The UN announced that all of 70 aid drivers detained in the capital of Afar province have been freed as five other staff employees and one dependent have remained in custody.
All of the World Food Program drivers arrested last week in Ethiopia's conflict-torn north have been released.
The 70 drivers were arrested in the capital of Afar province, on the only functional road leading into famine-threatened Tigray.
The arrests happened after Prime Minister Abiy Ahmed's government declared a state of emergency in early November, when rebel fighters threatened to march on the national capital Addis Ababa.
Thirty-four drivers were released earlier this week, and UN spokesman Stephane Dujarric confirmed that the remaining drivers were set free on Thursday.
"All of the 70 were released," he told reporters in New York.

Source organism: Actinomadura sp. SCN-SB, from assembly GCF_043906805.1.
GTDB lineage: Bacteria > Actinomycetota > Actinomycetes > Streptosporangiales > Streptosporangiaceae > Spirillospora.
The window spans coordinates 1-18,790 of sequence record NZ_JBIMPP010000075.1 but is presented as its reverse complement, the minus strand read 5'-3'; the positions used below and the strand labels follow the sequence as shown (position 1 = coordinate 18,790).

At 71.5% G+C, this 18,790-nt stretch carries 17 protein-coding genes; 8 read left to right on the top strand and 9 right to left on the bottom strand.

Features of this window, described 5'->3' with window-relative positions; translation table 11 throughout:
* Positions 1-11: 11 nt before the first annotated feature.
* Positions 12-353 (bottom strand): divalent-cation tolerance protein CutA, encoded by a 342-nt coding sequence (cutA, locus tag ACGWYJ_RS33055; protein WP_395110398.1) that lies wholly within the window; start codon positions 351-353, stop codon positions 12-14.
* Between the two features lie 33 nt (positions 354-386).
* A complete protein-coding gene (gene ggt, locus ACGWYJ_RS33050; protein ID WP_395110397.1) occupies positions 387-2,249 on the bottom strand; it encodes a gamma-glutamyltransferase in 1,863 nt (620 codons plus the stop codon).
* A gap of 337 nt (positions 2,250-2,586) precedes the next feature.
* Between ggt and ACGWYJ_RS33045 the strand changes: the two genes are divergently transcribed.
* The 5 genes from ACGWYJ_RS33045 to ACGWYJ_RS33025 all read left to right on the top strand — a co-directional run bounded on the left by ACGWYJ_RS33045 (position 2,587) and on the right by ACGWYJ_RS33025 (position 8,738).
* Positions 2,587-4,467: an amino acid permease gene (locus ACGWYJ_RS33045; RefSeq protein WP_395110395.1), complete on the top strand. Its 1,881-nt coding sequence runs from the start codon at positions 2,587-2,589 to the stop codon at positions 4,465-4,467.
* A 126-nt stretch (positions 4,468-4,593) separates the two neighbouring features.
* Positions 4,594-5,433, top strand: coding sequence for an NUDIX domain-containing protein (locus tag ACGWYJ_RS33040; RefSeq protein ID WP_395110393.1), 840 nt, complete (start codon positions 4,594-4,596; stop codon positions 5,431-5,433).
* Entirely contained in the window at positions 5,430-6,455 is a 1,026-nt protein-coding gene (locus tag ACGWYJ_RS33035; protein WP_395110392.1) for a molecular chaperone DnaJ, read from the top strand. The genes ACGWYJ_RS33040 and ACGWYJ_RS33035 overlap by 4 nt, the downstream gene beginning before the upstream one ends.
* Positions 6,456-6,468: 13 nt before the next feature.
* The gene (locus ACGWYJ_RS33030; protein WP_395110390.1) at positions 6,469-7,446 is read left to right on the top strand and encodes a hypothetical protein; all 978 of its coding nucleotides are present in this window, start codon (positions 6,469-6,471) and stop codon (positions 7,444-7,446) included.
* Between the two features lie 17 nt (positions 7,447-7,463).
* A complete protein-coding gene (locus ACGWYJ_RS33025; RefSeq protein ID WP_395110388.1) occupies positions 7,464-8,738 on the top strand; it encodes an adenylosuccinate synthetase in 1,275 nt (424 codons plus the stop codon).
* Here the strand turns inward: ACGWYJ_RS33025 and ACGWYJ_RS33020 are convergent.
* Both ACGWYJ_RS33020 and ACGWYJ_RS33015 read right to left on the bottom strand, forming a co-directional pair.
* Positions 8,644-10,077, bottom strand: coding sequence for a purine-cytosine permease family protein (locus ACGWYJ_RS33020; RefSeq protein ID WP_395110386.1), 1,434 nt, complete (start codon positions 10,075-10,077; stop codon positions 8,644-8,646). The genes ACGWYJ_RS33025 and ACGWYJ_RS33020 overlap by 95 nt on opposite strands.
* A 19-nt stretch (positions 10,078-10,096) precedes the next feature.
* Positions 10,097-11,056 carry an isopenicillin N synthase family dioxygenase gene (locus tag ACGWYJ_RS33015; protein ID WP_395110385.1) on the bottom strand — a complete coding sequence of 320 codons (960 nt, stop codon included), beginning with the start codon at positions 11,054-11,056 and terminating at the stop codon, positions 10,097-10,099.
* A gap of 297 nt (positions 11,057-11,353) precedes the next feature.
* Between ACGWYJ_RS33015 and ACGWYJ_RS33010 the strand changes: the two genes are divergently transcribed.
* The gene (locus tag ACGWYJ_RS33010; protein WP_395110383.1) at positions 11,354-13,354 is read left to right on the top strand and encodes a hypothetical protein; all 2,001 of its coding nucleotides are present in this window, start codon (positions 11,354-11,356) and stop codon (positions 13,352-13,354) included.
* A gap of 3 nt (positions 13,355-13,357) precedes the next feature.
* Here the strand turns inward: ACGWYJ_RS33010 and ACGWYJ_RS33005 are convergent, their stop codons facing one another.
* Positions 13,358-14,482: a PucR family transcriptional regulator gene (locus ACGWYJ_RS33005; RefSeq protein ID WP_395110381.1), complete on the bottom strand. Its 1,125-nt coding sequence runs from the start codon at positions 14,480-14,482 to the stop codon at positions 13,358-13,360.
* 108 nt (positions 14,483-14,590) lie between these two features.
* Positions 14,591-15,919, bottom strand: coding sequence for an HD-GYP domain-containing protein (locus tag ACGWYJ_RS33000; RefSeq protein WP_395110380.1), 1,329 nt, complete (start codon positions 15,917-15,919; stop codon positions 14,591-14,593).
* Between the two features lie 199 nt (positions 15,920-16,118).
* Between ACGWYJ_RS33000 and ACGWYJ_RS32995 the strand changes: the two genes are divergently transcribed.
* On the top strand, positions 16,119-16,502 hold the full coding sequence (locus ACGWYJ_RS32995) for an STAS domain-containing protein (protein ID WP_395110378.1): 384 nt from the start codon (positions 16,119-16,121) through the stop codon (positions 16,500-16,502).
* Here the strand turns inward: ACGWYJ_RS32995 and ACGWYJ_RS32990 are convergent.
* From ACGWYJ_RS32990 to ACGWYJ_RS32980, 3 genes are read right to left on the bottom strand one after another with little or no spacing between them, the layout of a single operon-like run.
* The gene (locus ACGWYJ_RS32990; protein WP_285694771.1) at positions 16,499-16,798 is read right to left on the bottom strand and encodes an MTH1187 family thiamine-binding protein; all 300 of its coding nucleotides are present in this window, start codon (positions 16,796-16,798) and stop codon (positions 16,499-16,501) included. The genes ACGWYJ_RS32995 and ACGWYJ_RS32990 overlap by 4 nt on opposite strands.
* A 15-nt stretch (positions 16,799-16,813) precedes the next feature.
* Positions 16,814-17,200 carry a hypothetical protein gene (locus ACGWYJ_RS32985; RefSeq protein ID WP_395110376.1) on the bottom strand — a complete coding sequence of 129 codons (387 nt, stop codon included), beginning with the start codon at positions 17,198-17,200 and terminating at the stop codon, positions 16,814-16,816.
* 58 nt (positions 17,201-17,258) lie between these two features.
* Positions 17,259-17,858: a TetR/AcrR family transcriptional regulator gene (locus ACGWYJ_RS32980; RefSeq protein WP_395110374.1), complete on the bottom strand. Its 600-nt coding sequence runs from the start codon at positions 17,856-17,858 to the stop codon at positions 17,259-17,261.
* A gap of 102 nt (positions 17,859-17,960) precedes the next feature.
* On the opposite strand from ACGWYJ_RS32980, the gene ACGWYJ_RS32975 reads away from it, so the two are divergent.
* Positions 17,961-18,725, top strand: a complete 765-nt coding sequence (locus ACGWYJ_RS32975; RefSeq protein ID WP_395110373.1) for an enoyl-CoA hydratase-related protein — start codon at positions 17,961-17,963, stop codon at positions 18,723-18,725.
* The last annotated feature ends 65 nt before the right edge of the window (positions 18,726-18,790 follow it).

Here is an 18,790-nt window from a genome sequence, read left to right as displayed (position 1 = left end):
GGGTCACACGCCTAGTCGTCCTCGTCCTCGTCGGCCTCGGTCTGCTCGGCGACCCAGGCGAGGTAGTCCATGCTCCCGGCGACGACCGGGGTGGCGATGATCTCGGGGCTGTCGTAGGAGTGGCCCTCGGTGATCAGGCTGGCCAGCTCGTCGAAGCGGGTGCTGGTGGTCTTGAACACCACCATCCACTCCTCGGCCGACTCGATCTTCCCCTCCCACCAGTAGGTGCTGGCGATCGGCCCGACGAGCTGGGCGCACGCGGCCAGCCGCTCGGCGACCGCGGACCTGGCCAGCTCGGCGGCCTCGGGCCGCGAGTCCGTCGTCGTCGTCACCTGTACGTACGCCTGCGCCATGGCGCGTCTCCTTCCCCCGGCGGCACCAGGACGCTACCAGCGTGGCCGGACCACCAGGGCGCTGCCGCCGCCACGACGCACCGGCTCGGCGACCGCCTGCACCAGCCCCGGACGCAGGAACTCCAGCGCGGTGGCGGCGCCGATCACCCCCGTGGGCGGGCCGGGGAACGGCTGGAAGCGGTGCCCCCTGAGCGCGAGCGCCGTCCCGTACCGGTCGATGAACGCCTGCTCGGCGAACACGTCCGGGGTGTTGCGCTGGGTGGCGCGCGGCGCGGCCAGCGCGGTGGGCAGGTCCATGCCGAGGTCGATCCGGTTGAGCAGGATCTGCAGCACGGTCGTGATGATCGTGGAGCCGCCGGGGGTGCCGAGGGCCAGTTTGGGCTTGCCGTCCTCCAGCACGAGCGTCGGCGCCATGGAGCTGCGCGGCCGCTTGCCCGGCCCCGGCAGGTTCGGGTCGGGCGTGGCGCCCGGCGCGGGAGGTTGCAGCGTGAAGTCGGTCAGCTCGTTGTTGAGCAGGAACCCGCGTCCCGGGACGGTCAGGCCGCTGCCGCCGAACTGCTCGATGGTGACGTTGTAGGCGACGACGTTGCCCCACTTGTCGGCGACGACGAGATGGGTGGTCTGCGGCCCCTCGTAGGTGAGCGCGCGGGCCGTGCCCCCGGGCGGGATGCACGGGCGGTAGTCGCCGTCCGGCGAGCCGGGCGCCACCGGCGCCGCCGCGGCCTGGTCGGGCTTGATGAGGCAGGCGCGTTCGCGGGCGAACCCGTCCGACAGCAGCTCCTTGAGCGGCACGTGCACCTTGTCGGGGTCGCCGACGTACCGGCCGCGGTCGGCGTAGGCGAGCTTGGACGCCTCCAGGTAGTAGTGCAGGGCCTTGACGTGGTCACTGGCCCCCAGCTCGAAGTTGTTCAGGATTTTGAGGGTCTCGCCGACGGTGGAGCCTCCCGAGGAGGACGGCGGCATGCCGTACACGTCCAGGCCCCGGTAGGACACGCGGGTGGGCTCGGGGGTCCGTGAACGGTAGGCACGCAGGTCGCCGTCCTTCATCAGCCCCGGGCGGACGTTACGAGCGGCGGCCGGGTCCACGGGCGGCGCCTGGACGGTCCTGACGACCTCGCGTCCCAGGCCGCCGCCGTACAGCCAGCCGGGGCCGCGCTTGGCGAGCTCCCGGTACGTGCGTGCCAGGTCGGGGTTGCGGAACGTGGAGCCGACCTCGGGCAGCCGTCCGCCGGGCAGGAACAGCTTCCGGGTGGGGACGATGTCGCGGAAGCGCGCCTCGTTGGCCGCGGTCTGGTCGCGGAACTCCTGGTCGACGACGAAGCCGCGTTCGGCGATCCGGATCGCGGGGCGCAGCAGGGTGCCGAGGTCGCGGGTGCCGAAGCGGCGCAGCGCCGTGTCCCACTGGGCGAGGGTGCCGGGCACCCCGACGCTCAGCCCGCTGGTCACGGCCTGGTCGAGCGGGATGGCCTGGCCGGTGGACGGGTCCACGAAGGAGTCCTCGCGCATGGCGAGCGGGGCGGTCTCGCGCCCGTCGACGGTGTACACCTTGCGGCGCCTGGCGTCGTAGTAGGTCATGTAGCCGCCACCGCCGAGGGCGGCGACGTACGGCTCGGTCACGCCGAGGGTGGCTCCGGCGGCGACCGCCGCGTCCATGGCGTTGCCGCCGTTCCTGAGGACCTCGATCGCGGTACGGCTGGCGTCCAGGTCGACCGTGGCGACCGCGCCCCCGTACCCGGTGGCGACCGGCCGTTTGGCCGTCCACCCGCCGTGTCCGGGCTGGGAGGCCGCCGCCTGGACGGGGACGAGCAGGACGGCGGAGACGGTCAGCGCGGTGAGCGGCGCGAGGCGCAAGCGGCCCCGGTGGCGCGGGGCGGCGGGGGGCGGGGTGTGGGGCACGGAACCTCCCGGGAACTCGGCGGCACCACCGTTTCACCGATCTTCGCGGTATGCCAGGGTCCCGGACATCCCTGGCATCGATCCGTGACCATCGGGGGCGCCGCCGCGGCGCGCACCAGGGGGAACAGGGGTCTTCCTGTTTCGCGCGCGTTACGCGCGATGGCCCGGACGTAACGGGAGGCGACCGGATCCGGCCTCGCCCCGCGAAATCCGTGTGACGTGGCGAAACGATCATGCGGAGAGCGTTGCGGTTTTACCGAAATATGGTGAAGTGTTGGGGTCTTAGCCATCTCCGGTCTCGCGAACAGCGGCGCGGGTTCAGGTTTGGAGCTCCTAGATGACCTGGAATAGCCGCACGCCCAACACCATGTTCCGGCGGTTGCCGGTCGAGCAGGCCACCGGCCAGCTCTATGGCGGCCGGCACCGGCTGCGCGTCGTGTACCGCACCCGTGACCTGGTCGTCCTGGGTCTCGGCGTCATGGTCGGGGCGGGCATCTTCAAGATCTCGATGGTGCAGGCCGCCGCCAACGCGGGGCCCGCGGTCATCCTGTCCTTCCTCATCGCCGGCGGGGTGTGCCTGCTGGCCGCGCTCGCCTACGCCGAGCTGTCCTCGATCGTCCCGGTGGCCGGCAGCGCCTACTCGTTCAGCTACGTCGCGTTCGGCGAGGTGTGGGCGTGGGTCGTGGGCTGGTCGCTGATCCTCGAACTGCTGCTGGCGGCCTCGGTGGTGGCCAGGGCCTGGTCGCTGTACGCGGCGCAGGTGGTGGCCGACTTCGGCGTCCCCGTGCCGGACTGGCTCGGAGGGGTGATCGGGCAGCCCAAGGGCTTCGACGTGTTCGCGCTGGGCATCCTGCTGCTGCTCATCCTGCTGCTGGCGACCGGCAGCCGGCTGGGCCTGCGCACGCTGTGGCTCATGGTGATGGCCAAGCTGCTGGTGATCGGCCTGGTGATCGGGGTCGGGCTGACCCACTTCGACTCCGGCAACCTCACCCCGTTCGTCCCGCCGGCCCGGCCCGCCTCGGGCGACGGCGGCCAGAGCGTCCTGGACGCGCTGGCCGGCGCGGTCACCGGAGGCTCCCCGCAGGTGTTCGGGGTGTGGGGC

Dujarric also announced that six UN staff members detained in a separate round-up were released on Thursday. Five other staff employees and one dependent remain in custody, he added.
Abiy Ahmed sent troops into Tigray last November to topple the TPLF, a move he claims was in response to rebel attacks on army camps.
Though the 2019 Nobel Peace laureate vowed a swift victory, by late June the TPLF had retaken most of the region including its capital Mekele.
Since then Tigray has been under what the UN describes as a de-facto humanitarian blockade.
Only 15 percent of necessary aid has been able to cross from Semera into Tigray since mid-July, with hundreds of thousands of people living in famine-like conditions, according to UN estimates.